Inflation and asset allocation

Building a portfolio that stands up to both deflationary and inflationary forces is a challenge. Most asset allocators do not want to be dependent on having the right inflation forecast as predicting the inflation regime 5 years from now is close to impossible. On the other hand, the outcome in its extreme is either inflation or deflation and a hedge against either one of them is directional in nature. The combination of a duration and an inflation hedge simply results in costs only, as the levered positions offset each other. Obviously, this should be avoided.

Index linked bonds offer insurance against unexpected inflation. However, two opposing factors largely explain the returns of ILB’s: inflation and duration exposure. The relationship between inflation and real yields is not always clear. In a deflationary recession, central banks steer real yields into negative territory, leading to positive ILB returns based on duration, but the inflation protection component generates negative returns. If inflation rises and central banks start to fight it, they will push the real yield up. This will imply a very negative return on ILB’s due to the duration impact, which will overwhelm the inflation protection component of the return. As a result, from an absolute return perspective, ILB’s as inflation protection instruments make very little sense. Therefore, ILB’s should not be part of an asset mix.

There are many other assets that are assumed to protect against inflation. Commodities were broadly adopted around 2000 as an inflation hedge with a positive expected return. Back tests incorporating the 1970’s have showed a negative correlation of commodities to both equities and bonds. In that period, when oil and other commodities rose, inflation edged up, leading to a fast rise in bond yields and a hit to equities as profits got squeezed and economies stagnated. The expected return on commodities was broken down in the spot return, backwardation and a cash yield, which were all assumed to be positive over the long haul. However, money market rates came down to ever lower levels, backwardation got eroded by the massive entry of institutional money and spot prices started to hesitate after the super cycle of 2001 to 2008, caused by the rise of China and the preceding underinvestment in manufacturing and infrastructure capacity. Also, the correlation of commodities with bonds and equities started to change. Rising commodities since 2000 were mainly seen as a sign of solid world economic growth, underpinning equity markets, which as a result led to a positive correlation between equites and commodities. After 2008, rising commodity prices were also seen as a threat to global growth, making the chance of prolonged stagnation higher. Central banks, therefore, changed their reaction function and responded no longer to commodity price increases as an upwards threat to inflation, but much more as a reason to stay dovish for longer. This changed the correlation between commodities and bonds. The low cash return, the loss of backwardation rewards and the change in correlation has reduced the attractiveness and popularity of commodities as an asset class.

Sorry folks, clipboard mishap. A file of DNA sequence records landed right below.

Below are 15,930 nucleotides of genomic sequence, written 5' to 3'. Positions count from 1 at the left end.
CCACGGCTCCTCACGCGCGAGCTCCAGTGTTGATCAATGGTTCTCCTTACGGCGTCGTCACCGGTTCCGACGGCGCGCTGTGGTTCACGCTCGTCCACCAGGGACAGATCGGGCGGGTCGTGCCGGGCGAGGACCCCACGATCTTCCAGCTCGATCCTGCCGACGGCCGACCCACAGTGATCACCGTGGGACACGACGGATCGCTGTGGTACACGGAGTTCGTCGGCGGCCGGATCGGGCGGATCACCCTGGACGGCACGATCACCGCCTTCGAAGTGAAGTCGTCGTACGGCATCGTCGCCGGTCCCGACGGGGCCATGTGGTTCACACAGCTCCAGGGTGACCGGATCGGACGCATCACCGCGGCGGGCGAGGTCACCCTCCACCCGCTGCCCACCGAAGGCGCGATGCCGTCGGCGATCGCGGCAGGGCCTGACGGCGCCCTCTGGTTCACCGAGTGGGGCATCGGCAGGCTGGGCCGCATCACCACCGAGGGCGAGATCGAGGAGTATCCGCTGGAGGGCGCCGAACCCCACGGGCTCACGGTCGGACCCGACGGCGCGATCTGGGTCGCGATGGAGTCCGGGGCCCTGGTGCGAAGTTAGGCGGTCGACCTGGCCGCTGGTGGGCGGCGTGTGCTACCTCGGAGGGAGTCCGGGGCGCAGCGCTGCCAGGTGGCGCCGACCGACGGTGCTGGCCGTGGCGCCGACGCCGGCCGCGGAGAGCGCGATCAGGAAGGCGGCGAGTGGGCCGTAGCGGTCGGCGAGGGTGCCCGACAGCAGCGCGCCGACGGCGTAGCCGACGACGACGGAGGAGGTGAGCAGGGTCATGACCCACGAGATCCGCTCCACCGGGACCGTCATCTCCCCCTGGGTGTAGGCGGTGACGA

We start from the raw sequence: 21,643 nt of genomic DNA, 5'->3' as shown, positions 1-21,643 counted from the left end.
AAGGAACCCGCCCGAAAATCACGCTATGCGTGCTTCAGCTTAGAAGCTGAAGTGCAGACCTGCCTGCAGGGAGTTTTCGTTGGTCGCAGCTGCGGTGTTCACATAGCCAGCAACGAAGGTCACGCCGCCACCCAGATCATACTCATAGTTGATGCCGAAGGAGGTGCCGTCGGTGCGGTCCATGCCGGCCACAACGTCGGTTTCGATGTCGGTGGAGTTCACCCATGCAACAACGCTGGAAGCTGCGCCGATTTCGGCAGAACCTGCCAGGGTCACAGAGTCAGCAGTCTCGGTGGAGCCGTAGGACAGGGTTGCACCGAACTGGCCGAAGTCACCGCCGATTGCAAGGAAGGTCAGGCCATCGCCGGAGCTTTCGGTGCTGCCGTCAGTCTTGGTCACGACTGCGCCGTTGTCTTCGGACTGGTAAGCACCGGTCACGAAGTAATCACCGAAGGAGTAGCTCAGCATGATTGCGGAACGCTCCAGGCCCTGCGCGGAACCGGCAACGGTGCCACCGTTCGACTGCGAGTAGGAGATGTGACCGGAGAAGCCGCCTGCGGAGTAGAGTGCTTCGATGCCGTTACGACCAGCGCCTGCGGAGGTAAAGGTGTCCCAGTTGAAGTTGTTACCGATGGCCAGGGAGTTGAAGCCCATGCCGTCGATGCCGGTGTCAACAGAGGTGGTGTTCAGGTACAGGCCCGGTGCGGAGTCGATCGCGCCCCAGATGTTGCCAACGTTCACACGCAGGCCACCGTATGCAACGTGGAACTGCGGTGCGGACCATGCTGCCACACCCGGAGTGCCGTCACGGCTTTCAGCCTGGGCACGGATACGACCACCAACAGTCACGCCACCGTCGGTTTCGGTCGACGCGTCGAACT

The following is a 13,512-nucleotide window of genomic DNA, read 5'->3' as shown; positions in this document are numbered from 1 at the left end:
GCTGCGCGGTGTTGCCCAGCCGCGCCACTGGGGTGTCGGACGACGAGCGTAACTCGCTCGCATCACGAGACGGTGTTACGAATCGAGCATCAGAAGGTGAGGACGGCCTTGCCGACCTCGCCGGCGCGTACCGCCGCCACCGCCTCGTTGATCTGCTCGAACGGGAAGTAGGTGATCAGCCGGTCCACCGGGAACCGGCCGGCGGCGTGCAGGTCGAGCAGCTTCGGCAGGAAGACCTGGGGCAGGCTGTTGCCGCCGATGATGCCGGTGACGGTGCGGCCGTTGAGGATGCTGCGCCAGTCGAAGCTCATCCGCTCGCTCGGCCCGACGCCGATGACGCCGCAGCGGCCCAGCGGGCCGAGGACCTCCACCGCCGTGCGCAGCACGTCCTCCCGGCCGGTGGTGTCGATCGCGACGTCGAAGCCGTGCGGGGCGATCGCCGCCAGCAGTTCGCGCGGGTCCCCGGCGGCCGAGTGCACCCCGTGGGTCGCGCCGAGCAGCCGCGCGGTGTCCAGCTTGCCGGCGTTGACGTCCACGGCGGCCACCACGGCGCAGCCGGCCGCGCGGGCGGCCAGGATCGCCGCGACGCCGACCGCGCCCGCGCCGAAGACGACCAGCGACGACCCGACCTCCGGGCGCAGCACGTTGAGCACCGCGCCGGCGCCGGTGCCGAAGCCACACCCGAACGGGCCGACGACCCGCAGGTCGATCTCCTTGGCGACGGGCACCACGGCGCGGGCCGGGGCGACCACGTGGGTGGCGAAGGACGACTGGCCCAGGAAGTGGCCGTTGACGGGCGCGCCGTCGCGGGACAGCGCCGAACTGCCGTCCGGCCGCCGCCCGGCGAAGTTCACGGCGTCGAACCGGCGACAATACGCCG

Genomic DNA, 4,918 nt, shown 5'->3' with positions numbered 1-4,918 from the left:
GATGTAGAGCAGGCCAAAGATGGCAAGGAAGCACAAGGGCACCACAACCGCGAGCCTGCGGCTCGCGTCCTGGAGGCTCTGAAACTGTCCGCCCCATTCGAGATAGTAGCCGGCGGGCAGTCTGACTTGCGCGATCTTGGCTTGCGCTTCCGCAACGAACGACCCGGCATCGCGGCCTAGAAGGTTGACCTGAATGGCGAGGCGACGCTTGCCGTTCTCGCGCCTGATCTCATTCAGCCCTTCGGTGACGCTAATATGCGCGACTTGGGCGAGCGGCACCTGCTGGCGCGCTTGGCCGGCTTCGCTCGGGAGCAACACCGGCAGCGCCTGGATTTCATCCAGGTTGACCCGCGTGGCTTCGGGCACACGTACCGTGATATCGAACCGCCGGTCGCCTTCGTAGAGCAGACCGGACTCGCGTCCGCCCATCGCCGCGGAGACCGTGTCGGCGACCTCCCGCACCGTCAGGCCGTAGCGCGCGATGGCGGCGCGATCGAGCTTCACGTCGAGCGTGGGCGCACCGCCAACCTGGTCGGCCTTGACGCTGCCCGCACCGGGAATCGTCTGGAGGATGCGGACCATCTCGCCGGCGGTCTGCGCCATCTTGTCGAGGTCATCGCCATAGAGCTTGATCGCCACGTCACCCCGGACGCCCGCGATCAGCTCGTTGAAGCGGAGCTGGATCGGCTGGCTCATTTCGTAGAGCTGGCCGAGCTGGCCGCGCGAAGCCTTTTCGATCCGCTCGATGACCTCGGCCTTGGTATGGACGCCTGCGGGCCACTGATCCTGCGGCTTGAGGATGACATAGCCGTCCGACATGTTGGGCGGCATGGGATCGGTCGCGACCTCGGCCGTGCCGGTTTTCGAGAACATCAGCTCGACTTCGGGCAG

Inflation linked bonds have little to no ability to offer inflation protection as its duration counteracts its inflation insurance

Gold is often seen as a reliable hedge against inflation, but I seriously doubt that. Gold has functioned as the monetary base over prolonged times in history, but we now live in a regime of fiat money. Gold has no yield, storage of physical gold comes at a cost and futures are normally in contango. Gold is still held by central banks, but officially it does not fulfill a role anymore. Gold can act as a protection to fear. During the deflation shock of 2007 and 2008, gold rose considerably, but not due to inflation fear. A main reason is that gold is an alternative to cash, especially when the yield on cash is low, as the relative cost of holding gold improves. Gold can be attractive as a defensive asset class, but the link to inflation is questionable. On top of that, it exhibits an equity-like volatility, which contradicts its safe haven perception.